These pages chronicle the work and ruminations of Carolyn Collins Petersen, also known as TheSpacewriter.
I am CEO of Loch Ness Productions. I am also a producer for Astrocast.TV, an online magazine about astronomy and space science.
For the past few years, I've also been a voice actor, appearing in a variety of productions. You can see and hear samples of my work by clicking on the "Voice-Overs, Videos and 'Casts tab.
My blog, TheSpacewriter's Ramblings, is about astronomy, space science, and other sciences.
Ideas and opinions expressed here do not represent those of my employer or of any other organization to which I am affiliated. They're mine.
Visit my main site at: TheSpacewriter.com.
**I encourage comments and discussion; please keep it polite and respectful. I do moderate them to weed out spam, but I also refuse to post any messages that contain harassing, demeaning, rude, or profane language. I run a respectable establishment here.
Contact me for writing and voice-over projects at: cc(dot)petersen(at)gmail(dot)com
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June 30, 2006 at 14:56 pm | 1 Comment
What’s the cat constellation? Lynx? Leo Major? Leo Minor? All three actually, giving the cat family some permanence among the stars. So, in honor of cats in space, I present the space cats here at thespacewriter.com in honor of Friday Cat Blogging!
I have this theory that cats will rule the spaceways someday. They seem made for space travel, as long as you make sure there’s enough cat food (and, of course, a sandbox) for their needs. Those are things I thought about when I wrote Larry Cat In Space (one of the most popular planetarium shows I’ve done 28-plus years of doing this). We got the cat some food for his journey, but sort of forgot about the sandbox. Next time we’ll do better!
Anyway, here’s to the Friday Cats!
June 28, 2006 at 12:17 pm | Leave a Comment
I was going through my filing cabinets recently and found a series of letters I got back in the late 1980s from a young woman in Zimbabwe. I’m not sure how she found me, but she wrote to ask me how she could become an astronaut. All her life, she wrote, she loved the stars. She used to go out and make up her own constellations, in addition to the stories her people (the Shona) told about the stars. Once she even sent me several pages of drawings she made of the night sky, the stars all connected with lines to show me her constellations.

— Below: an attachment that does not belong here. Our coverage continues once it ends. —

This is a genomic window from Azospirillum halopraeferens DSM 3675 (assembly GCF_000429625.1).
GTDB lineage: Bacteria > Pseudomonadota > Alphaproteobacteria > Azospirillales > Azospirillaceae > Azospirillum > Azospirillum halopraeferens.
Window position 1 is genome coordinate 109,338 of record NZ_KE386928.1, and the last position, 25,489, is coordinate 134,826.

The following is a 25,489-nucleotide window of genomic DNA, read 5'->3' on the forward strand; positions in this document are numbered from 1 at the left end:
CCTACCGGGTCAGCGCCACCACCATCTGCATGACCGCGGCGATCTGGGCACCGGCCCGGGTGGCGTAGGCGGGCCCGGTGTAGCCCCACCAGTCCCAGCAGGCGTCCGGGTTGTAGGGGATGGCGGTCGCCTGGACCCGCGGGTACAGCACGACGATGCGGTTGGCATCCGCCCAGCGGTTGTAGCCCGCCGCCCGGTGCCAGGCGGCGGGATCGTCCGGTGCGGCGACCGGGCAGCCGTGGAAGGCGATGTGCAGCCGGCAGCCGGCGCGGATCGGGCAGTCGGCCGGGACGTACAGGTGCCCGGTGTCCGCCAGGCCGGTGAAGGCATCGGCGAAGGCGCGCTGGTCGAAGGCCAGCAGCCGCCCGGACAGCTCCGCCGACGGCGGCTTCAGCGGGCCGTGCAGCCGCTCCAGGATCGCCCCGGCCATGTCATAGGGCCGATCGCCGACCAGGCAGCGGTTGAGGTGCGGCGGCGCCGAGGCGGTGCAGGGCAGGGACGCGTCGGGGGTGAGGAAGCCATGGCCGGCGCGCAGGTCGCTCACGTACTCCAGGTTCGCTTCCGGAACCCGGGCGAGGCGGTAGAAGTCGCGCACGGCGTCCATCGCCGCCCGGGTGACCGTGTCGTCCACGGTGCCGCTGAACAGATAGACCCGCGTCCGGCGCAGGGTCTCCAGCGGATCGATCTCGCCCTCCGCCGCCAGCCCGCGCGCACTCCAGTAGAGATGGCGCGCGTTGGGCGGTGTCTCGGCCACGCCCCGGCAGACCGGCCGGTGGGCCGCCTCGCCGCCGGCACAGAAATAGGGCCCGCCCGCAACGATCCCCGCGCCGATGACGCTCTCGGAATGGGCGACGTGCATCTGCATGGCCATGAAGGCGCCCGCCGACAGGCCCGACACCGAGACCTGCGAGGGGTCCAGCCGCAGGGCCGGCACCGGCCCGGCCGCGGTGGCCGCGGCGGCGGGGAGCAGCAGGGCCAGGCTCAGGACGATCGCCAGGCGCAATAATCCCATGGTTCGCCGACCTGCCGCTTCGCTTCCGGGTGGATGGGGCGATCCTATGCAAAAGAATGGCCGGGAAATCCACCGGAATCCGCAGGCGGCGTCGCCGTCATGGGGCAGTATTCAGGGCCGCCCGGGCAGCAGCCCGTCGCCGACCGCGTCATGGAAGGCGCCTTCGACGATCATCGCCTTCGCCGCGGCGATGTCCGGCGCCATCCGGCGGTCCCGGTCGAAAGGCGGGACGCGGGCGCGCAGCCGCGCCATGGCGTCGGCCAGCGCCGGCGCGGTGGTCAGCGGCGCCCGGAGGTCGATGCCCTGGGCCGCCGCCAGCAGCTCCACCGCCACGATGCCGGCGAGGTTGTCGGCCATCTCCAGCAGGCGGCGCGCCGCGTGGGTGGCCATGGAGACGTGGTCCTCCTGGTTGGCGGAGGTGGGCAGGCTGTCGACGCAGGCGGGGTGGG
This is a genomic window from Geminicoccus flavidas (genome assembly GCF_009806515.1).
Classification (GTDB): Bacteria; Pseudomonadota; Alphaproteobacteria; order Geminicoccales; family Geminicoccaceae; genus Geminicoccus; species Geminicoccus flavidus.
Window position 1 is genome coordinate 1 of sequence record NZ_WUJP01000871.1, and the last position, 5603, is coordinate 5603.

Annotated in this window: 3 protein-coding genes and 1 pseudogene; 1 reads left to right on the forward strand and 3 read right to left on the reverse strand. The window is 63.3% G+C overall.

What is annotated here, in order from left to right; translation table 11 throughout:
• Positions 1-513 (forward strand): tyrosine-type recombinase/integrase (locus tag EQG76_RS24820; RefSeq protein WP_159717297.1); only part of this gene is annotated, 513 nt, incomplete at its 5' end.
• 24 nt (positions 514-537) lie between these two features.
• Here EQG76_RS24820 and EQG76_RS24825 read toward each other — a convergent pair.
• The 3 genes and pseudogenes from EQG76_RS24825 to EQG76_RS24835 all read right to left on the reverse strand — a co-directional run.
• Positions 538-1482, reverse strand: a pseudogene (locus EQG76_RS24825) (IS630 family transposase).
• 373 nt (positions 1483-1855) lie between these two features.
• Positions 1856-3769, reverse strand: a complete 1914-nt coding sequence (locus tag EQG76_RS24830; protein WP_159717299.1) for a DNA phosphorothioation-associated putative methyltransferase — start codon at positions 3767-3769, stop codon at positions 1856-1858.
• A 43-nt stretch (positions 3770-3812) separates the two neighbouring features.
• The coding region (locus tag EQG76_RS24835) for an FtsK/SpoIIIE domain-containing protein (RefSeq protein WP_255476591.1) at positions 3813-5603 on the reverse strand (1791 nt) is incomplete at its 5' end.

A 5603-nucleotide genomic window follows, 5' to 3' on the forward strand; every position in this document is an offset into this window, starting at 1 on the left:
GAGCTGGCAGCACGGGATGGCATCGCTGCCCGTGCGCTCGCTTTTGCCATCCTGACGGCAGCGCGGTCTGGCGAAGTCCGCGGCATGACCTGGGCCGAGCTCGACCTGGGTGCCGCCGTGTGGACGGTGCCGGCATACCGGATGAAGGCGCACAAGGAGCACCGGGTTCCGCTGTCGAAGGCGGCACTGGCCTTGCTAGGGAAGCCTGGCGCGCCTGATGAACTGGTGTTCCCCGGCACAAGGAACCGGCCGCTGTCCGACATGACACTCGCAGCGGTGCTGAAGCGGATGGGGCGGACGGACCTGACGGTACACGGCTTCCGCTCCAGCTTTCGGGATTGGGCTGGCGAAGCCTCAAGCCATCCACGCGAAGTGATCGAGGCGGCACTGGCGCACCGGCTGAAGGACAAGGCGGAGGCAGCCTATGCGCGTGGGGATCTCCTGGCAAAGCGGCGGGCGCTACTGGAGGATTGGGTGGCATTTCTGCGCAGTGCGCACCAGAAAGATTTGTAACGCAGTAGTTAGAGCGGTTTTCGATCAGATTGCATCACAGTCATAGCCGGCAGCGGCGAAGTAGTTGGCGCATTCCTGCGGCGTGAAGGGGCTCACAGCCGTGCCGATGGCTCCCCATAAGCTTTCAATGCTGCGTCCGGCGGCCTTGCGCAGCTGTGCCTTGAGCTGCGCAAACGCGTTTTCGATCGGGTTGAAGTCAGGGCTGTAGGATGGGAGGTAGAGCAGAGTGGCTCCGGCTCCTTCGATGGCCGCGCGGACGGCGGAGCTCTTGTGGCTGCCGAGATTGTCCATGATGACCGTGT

I sent her some astronomy books and encouraged her to keep studying science as long as she could. She didn’t have a lot of hope that she’d be allowed to study astronomy since her country needed doctors and computer programmers and more “practical” scientists before it needed astronomers. Eventually we lost track of each other, and in the years since, Zimbabwe has fallen onto very hard times under its current government. So, I don’t know what happened to my friend. I hope that she has been able to persevere and study science, and that she looks out at the stars and still does her astronomy. And, now that I think about her again, I’m going to do a little searching out of Shona and Zimbabwean understanding of the stars and the cosmos.
June 25, 2006 at 14:45 pm | Leave a Comment
We went to a planetarium meeting this past week. There are several each year in various parts of the world, and this one was in Florida in Cape Canaveral. As you might expect, the talk of the meeting was all about planetarium presentations and techniques, along with a good smattering of other topics. We also had a chance to see a Delta rocket launch, carrying a satellite into space. I do like seeing launches!
One of our guest speakers this past week (and our speaker list included people from KSC and JPL, as well), was Phil Plait, known to many as the Bad Astronomer. His website (Bad Astronomy) is a great place to read about astronomy, space science, and the crazy theories and ideas that people come up with and claim as “science.” Phil’s an old friend and I thoroughly enjoyed his talk on Friday night. If you ever get a chance to hear him, make the time.
I left the meeting wondering what our next steps in space will be. Interestingly the history of planetariums in the U.S. is tied quite closely to the rise of the Space Age. These unique round rooms are changing though, just as our space exploration is morphing into something possibly unrecognizable. Shrinking funding hampers the vision we need to continue space exploration at levels once promised by our first achievements in space. The same thing happens to planetariums, which are also morphing before our eyes. Sure, we’re still going to space, sort of. We’re exploring Mars with robots and learning amazing things with Hubble Space Telescope (although with the possible loss of the Advanced Camera for Surveys and the “who knows if we’ll ever send the last servicing mission to HST” attitude among some mission planners, it’s hard to tell what HST’s future is now, even though it is still equipped with other working instruments.)
And sure, we’re still building planetariums, sort of. But many are closing down, just as NASA is having to choose between funding science and building out the space stations. No easy choices, there, either. New theaters are coming equipped with fulldome video, which forces many other, new choices on planetarium professionals. It’s a changing world, and this week’s meetings brought the changes in two of my interests—planetarium facilities and the U.S. space agency—into sharp focus.
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Copyright 2013, Carolyn Collins Petersen
Image of Horsehead Nebula: T.A.Rector (NOAO/AURA/NSF) and Hubble Heritage Team (STScI/AURA/NASA)
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